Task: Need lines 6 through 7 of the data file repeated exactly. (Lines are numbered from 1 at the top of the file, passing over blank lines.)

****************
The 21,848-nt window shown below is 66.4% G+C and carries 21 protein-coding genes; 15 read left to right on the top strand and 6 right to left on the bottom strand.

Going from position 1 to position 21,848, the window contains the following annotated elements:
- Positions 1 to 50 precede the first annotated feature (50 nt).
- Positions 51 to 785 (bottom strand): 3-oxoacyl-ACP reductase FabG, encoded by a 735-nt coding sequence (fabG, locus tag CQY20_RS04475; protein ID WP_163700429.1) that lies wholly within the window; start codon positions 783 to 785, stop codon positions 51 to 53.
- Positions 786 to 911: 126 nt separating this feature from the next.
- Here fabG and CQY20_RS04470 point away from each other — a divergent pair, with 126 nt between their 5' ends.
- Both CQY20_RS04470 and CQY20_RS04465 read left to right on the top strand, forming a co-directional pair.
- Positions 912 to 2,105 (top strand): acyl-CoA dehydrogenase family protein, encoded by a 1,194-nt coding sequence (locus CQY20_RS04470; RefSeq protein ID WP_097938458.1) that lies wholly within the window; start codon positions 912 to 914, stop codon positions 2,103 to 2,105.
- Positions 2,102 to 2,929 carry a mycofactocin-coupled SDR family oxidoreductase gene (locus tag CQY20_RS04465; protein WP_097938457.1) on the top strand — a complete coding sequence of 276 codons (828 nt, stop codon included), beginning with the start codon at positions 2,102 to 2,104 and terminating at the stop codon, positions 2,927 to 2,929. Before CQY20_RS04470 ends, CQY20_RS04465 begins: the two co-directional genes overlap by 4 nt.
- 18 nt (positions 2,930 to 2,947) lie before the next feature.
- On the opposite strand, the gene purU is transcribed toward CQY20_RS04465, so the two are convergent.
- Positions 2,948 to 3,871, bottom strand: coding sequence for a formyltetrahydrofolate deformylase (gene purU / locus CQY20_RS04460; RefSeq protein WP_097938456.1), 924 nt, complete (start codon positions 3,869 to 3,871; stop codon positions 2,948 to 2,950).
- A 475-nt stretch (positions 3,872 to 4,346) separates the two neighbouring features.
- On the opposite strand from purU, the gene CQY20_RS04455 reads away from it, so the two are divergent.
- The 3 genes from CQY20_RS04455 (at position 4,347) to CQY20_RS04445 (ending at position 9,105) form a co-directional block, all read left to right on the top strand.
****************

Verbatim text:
- Here fabG and CQY20_RS04470 point away from each other — a divergent pair, with 126 nt between their 5' ends.
- Both CQY20_RS04470 and CQY20_RS04465 read left to right on the top strand, forming a co-directional pair.